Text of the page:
Pardon the interruption
Technical aspects of the uninterruptible power supply will be of interest to electrical contractors. Phil Kreveld provides an overview.
This article deals with the static uninterruptible power supply (UPS), the rotary storage type (RUPS) and the diesel rotary storage type (DRUPS).
The accent is on large systems – 500kW and higher. Almost invariably, these are used in tier IV redundant power supplies.
Although redundancy is imperative for failsafe conditions, the many ways in which it is achieved are not discussed in any detail, because much depends on individual sites. The Uptime Institute – an independent advisory organisation focused on improving the performance, efficiency and reliability of critical infrastructure for the information economy – defines four levels:
- Tier IV: Fault intolerant site infrastructure.
- Tier III: Concurrently maintainable site infrastructure.
- Tier II: Redundant capacity components site infrastructure (redundant).
- Tier I: Basic site infrastructure (non-redundant).
- Tier IV Guaranteeing 99.995% availability.
Tier III Guaranteeing 99.982% availability.
Tier II Guaranteeing 99.741% availability.
Tier I Guaranteeing 99.671% availability.
Tier IV has all components fully fault tolerant, including uplinks, storage, servers, plus heating, ventilation and air-conditioning.
Although defined in IT terms, operating theatres, dialysis centres, etc, can be subject to the same requirements. Tier IV – in addition to duplication, triplication, etc, aspects to achieve redundancy – also implies special engineering measures, many of which are highlighted here.
- The systems dealt with include:
Battery-backed static inverters supported by diesel generators;
- flywheel-backed (RUPS) static inverters (the energy stored in the flywheel takes the place of batteries, and the flywheel is driven by a motor generator) with long (more than 5-30 seconds) interruption support from a diesel generator; and
- DRUPS without batteries.
We can’t do justice to the ‘economy’ argument when choosing a particular system, as this depends on particular site requirements.
However, in the case of DRUPS, it is better that batteries are eliminated altogether. A battery is a limited-life storage medium, and in Tier IV there must be no risk regarding availability. Long power interruptions, outstripping battery capacity, must be taken into account.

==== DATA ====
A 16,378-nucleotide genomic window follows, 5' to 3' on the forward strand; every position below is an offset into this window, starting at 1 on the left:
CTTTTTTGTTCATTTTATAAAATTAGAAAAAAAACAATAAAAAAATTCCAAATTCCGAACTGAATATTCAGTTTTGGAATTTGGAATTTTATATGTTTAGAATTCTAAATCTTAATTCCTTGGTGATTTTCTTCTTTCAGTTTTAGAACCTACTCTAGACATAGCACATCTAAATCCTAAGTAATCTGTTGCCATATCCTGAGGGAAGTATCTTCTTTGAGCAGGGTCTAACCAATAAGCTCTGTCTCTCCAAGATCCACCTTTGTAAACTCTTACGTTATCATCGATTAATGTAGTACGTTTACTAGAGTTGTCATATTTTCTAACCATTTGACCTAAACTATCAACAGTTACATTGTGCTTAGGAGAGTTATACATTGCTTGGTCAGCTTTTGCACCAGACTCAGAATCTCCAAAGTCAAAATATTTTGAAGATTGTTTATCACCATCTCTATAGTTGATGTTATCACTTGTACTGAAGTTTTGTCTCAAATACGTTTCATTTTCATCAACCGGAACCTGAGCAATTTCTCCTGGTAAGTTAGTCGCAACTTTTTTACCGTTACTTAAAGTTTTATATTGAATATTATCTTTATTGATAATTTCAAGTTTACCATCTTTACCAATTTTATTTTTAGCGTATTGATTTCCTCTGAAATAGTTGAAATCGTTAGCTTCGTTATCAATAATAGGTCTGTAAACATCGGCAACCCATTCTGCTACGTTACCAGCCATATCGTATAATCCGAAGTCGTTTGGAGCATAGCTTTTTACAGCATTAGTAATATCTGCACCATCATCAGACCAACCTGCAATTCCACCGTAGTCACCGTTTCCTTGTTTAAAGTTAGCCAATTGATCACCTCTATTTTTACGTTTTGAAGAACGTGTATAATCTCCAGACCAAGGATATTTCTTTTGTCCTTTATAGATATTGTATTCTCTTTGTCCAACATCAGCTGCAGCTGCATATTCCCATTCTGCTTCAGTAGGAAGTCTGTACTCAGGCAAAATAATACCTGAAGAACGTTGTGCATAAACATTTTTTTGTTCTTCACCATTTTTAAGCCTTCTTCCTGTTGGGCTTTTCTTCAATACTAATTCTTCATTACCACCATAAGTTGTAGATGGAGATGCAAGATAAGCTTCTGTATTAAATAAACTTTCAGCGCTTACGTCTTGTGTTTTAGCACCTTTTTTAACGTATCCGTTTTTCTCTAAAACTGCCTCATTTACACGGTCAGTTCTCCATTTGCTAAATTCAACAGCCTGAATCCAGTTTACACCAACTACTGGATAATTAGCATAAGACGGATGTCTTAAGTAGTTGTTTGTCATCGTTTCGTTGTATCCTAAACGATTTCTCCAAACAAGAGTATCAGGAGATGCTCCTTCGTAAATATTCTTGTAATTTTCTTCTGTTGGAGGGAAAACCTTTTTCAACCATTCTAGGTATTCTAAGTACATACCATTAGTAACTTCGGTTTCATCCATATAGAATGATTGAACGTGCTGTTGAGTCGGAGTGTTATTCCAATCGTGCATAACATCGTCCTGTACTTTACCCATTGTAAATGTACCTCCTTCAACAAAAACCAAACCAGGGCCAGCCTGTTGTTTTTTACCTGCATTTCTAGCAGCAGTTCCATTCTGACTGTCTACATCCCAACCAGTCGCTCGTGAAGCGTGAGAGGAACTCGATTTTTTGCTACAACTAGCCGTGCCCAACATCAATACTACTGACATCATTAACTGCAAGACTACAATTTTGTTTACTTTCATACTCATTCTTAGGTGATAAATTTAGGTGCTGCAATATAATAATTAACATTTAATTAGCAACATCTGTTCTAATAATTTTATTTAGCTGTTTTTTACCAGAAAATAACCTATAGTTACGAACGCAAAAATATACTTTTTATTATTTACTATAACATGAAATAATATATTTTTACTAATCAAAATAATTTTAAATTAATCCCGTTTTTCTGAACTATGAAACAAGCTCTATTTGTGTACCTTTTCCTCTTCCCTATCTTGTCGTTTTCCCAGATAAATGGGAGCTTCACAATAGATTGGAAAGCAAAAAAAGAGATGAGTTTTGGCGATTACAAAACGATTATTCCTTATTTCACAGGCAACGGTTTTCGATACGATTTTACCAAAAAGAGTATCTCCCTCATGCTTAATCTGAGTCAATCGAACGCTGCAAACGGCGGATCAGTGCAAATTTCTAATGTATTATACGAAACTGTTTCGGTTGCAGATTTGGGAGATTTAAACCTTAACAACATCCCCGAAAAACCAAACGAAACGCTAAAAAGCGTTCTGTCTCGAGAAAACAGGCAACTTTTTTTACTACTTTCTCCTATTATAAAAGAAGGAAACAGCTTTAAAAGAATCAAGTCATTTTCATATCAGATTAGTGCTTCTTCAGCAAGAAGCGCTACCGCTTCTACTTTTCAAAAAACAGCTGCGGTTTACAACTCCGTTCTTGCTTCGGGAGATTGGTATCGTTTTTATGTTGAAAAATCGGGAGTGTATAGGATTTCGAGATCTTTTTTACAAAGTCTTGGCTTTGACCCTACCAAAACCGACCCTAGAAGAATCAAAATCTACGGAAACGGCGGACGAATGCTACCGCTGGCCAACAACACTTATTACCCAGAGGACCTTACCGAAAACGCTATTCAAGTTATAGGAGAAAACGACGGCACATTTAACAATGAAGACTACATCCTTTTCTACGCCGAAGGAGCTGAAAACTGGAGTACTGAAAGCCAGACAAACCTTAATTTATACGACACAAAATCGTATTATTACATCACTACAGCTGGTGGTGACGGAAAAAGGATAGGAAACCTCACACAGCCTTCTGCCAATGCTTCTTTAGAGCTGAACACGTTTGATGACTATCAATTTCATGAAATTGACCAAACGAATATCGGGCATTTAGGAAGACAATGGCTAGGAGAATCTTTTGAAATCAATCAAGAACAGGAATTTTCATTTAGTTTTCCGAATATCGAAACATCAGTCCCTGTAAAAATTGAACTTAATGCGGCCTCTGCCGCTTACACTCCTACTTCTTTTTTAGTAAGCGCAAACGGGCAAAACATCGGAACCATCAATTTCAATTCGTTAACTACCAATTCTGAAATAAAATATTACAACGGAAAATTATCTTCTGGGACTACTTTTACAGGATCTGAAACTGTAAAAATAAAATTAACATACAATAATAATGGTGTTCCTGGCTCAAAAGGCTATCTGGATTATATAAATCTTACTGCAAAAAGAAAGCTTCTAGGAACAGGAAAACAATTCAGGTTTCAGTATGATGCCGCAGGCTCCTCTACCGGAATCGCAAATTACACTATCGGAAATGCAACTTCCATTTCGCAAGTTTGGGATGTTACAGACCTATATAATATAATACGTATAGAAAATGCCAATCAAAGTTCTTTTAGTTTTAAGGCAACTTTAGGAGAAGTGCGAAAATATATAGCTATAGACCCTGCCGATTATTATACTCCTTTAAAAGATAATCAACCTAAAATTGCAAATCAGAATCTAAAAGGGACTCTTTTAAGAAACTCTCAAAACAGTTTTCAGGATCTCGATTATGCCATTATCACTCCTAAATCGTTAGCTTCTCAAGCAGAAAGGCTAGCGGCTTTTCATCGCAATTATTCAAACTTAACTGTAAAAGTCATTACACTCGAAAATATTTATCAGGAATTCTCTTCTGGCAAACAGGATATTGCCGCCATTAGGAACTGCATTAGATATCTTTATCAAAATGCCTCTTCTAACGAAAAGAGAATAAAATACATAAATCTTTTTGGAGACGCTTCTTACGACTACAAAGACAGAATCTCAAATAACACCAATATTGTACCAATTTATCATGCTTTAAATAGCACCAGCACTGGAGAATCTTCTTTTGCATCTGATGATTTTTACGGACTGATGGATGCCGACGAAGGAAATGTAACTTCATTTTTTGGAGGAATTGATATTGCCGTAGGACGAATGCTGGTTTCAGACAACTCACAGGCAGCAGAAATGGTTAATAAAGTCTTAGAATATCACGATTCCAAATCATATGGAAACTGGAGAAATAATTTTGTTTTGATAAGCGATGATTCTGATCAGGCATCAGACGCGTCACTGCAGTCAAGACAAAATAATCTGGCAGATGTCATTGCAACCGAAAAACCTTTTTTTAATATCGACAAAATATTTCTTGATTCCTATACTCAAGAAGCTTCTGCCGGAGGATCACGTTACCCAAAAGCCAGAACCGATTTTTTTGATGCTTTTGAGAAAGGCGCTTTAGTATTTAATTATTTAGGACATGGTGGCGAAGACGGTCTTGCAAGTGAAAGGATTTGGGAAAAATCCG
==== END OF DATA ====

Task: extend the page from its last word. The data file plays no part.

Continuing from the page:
Valve-regulated lead acid (VRLA) batteries are commonly used, although there are nickel-cadmium batteries in use for some major energy storage systems. VRLAs are considered to be reliable, with relatively low maintenance.
Notwithstanding the marketing arguments from suppliers, battery-backed UPS systems are usually employed for ratings below 500kVA. The energy storage density of flywheels is lower than that of VRLAs, and by a factor of 10 compared with Li-ion batteries.
Battery-backed static UPS
The two important topologies are the double conversion and delta schemes, as shown in Figure 1.
The double conversion topology has the advantage of isolating the load but is less efficient than the delta circuit.
The delta inverter provides incremental energy to the load (to make up for system losses). The primary of the delta transformer is, in effect, a variable impedance controlled by the delta inverter.
When the mains static switch operates to the off position, the load receives power from the parallel converter.
The series (or delta) converter makes up for any difference between the voltage on the output of the UPS and the voltage from the mains during normal operation. It also controls the input power factor to unity as it is it takes up mains current that is sinusoidal and in-phase with the mains voltage.
Furthermore the series-inverter controls the charging of the battery. The mains static switch protects against back-feed into the mains.
Double conversion systems can draw a considerably higher harmonic current than delta systems unless fitted with input filtering or harmonic traps. In both topologies the static bypass switch has to be synchronised with the inverter/parallel converter.
Flywheel-backed static inverters
The earliest forms of UPS systems seem to have been rotary, although that might be historically debatable.
A rectifier circuit maintained a battery bank driving a DC motor/AC generator. The inertia of the motor/generator provided change-over. A supplemental flywheel accommodated changeover in a few seconds, allowing a ride-through with sufficient frequency as well as voltage stabilisation.
The energy stored in a flywheel is proportional to the square of the rotational speed, and to its moment of inertia. In an ideal flywheel, all of the mass is concentrated at its outer radius, giving it a moment of inertia proportional to the square of the radius. Thus the energy stored is proportional to:
Where M is the mass, R the radius, and N the revolutions per second or minute.
The principle of the UPS is shown in Figure 2.
The AC motor/DC generator flywheel unit can be powered from the auto-transfer switch end or the inverter output.
The ﬂywheel includes a hub that is formed from aerospace-grade steel, a high-speed permanent magnet motor generator, and contact-free magnetic bearings that levitate and sustain the rotor during operation.
Typically the DC generator will supply a 500V DC link. The manufacturer, Vycon, states that a 300kVA UPS would have up to seven seconds of uptime for the diesel generator to come on line. For additional capacity, flywheels can be paralleled.
These systems are generally devoid of battery static USP circuitry.
As in the system described above, the bridging energy during change over from mains to UPS is supplied by a flywheel. The flywheel inertia should be thought of as the combined inertia of a motor generator and coupling. The basic idea is shown in Figure 3.
The synchronous motor/generator is connected to the second motor/generator coupling flywheel combination via a bi-directional power converter.
Under normal mains conditions, the synchronous machine operates as an over-excited synchronous condenser, correcting power factor and drawing only energy for windage and bearing losses for the entire ‘rotating system’.
The buffer inductor (tapped inductor) has a low mutual inductance impedance but a high impedance providing isolation for the synchronous motor/generator, which regulates the critical load voltage.
A little more detail is shown in Figure 4, including the diesel generator necessary for longer mains failure periods.
The power converter in Figure 4 looks a lot like the double conversion system discussed above. However, the DC link connecting the two motor generators has no batteries.
Rotary and static
When UPS systems go beyond 1MW, the DRUPS technology is more likely to be chosen.